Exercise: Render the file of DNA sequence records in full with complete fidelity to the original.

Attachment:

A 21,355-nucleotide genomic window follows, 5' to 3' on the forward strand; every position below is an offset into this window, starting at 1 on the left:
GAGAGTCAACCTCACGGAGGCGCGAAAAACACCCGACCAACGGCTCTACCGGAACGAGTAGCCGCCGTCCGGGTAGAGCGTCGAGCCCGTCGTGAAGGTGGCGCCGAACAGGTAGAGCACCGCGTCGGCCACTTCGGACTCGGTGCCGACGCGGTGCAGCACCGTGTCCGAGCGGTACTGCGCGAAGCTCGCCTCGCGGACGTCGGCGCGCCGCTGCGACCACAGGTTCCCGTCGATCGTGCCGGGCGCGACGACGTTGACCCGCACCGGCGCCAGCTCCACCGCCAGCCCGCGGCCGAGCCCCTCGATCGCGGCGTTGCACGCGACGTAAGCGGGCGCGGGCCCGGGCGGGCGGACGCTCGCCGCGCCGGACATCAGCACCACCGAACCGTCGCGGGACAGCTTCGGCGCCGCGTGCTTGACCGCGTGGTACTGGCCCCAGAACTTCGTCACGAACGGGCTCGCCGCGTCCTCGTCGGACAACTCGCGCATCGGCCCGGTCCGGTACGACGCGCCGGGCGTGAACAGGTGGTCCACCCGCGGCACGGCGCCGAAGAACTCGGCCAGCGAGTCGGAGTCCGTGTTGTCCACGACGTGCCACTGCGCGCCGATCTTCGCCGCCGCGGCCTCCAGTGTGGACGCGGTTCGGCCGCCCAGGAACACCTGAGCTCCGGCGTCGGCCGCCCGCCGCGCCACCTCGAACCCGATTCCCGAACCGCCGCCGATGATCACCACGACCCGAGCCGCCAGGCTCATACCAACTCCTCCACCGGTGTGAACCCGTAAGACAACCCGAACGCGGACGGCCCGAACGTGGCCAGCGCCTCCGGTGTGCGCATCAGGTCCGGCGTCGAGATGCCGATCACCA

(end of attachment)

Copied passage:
A 21,355-nucleotide genomic window follows, 5' to 3' on the forward strand; every position below is an offset into this window, starting at 1 on the left:
GAGAGTCAACCTCACGGAGGCGCGAAAAACACCCGACCAACGGCTCTACCGGAACGAGTAGCCGCCGTCCGGGTAGAGCGTCGAGCCCGTCGTGAAGGTGGCGCCGAACAGGTAGAGCACCGCGTCGGCCACTTCGGACTCGGTGCCGACGCGGTGCAGCACCGTGTCCGAGCGGTACTGCGCGAAGCTCGCCTCGCGGACGTCGGCGCGCCGCTGCGACCACAGGTTCCCGTCGATCGTGCCGGGCGCGACGACGTTGACCCGCACCGGCGCCAGCTCCACCGCCAGCCCGCGGCCGAGCCCCTCGATCGCGGCGTTGCACGCGACGTAAGCGGGCGCGGGCCCGGGCGGGCGGACGCTCGCCGCGCCGGACATCAGCACCACCGAACCGTCGCGGGACAGCTTCGGCGCCGCGTGCTTGACCGCGTGGTACTGGCCCCAGAACTTCGTCACGAACGGGCTCGCCGCGTCCTCGTCGGACAACTCGCGCATCGGCCCGGTCCGGTACGACGCGCCGGGCGTGAACAGGTGGTCCACCCGCGGCACGGCGCCGAAGAACTCGGCCAGCGAGTCGGAGTCCGTGTTGTCCACGACGTGCCACTGCGCGCCGATCTTCGCCGCCGCGGCCTCCAGTGTGGACGCGGTTCGGCCGCCCAGGAACACCTGAGCTCCGGCGTCGGCCGCCCGCCGCGCCACCTCGAACCCGATTCCCGAACCGCCGCCGATGATCACCACGACCCGAGCCGCCAGGCTCATACCAACTCCTCCACCGGTGTGAACCCGTAAGACAACCCGAACGCGGACGGCCCGAACGTGGCCAGCGCCTCCGGTGTGCGCATCAGGTCCGGCGTCGAGATGCCGATCACCA